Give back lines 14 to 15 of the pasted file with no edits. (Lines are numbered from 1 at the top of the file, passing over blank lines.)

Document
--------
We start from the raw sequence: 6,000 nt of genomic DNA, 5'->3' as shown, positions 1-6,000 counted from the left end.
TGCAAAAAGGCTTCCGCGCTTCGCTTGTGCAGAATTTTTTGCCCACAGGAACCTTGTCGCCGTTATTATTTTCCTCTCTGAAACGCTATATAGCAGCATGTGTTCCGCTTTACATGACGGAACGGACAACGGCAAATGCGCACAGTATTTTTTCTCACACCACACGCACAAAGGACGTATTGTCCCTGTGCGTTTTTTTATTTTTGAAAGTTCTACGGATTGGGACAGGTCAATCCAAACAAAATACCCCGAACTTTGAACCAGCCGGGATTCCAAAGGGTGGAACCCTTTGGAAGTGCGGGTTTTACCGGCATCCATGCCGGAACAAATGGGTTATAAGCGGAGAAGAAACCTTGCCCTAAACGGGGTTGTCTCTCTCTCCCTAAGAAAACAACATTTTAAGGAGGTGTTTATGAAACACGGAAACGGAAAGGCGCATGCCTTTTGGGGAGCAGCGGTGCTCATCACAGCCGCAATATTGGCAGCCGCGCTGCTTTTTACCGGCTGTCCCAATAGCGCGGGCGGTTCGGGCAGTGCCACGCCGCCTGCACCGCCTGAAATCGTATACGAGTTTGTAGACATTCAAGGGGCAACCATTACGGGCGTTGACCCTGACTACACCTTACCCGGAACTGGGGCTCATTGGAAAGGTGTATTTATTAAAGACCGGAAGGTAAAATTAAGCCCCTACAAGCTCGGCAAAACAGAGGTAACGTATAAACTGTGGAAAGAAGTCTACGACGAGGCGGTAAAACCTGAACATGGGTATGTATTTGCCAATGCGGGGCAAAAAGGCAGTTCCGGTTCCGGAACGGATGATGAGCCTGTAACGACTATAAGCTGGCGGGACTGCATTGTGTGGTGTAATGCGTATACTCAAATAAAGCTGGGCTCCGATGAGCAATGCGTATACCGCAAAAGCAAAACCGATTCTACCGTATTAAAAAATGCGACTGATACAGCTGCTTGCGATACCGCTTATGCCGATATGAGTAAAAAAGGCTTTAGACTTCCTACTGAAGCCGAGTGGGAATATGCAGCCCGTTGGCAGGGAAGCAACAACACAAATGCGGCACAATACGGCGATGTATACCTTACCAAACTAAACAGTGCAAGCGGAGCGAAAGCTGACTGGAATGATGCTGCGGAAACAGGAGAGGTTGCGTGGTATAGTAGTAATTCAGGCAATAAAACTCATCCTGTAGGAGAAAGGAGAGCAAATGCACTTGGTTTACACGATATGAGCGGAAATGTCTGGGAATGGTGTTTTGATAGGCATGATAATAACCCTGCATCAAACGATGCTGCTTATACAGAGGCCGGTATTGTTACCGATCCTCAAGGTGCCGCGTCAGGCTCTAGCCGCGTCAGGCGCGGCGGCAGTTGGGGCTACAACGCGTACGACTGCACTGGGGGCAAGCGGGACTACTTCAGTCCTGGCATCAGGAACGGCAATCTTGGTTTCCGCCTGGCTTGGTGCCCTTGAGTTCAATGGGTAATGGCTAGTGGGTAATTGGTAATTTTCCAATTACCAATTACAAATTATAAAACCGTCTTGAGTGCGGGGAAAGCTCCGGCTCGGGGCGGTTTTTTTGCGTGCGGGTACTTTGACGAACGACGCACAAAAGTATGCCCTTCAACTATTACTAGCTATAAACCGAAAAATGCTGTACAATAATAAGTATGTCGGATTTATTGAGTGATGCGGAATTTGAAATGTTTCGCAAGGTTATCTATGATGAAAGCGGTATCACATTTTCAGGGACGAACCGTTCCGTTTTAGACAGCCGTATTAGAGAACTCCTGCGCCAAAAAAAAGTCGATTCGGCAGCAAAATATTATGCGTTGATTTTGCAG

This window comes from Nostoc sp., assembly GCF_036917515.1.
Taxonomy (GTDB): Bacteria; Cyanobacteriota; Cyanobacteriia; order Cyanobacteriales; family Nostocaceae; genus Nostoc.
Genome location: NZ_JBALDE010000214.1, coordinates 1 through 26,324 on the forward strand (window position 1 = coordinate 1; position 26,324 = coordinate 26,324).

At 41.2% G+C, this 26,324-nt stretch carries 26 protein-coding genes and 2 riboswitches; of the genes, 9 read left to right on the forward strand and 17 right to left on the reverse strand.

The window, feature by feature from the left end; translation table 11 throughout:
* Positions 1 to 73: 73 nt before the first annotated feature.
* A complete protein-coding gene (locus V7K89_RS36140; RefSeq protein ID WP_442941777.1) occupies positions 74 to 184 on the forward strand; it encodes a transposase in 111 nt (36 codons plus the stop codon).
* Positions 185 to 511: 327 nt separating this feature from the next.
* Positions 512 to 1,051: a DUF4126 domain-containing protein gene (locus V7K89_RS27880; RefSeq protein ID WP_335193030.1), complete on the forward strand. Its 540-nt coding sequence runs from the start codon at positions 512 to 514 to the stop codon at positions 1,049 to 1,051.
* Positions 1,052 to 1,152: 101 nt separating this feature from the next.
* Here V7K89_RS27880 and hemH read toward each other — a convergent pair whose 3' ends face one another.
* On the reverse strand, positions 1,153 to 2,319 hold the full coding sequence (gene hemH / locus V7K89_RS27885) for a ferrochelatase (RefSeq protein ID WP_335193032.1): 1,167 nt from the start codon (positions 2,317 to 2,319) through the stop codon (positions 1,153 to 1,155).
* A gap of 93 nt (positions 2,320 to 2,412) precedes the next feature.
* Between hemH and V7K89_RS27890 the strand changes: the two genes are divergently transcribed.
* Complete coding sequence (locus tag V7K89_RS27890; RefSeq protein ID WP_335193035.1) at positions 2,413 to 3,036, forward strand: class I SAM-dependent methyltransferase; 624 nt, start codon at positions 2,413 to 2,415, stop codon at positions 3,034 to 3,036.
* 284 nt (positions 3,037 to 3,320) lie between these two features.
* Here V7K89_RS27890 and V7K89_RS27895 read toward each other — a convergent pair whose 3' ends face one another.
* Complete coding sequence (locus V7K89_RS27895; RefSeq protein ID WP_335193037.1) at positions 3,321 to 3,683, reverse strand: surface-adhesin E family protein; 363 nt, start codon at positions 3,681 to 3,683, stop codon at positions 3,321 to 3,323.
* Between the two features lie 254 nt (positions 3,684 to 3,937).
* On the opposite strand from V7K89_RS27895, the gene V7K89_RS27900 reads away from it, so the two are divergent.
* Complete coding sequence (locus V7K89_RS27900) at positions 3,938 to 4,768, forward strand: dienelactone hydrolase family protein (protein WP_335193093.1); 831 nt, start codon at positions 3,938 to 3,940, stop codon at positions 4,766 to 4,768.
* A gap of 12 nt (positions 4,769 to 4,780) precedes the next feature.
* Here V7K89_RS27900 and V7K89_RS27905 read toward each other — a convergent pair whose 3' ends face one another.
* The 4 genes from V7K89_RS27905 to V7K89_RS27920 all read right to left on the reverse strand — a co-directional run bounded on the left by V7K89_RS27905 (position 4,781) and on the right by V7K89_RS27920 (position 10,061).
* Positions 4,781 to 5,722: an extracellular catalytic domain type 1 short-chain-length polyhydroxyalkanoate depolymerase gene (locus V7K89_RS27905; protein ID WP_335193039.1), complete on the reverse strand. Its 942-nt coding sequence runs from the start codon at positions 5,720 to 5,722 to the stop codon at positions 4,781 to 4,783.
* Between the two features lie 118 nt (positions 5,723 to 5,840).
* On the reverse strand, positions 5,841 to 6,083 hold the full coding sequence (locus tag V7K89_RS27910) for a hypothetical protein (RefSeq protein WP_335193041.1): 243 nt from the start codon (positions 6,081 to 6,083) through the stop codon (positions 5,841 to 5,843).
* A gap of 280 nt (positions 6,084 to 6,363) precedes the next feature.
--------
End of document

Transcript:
* On the reverse strand, positions 1,153 to 2,319 hold the full coding sequence (gene hemH / locus V7K89_RS27885) for a ferrochelatase (RefSeq protein ID WP_335193032.1): 1,167 nt from the start codon (positions 2,317 to 2,319) through the stop codon (positions 1,153 to 1,155).
* A gap of 93 nt (positions 2,320 to 2,412) precedes the next feature.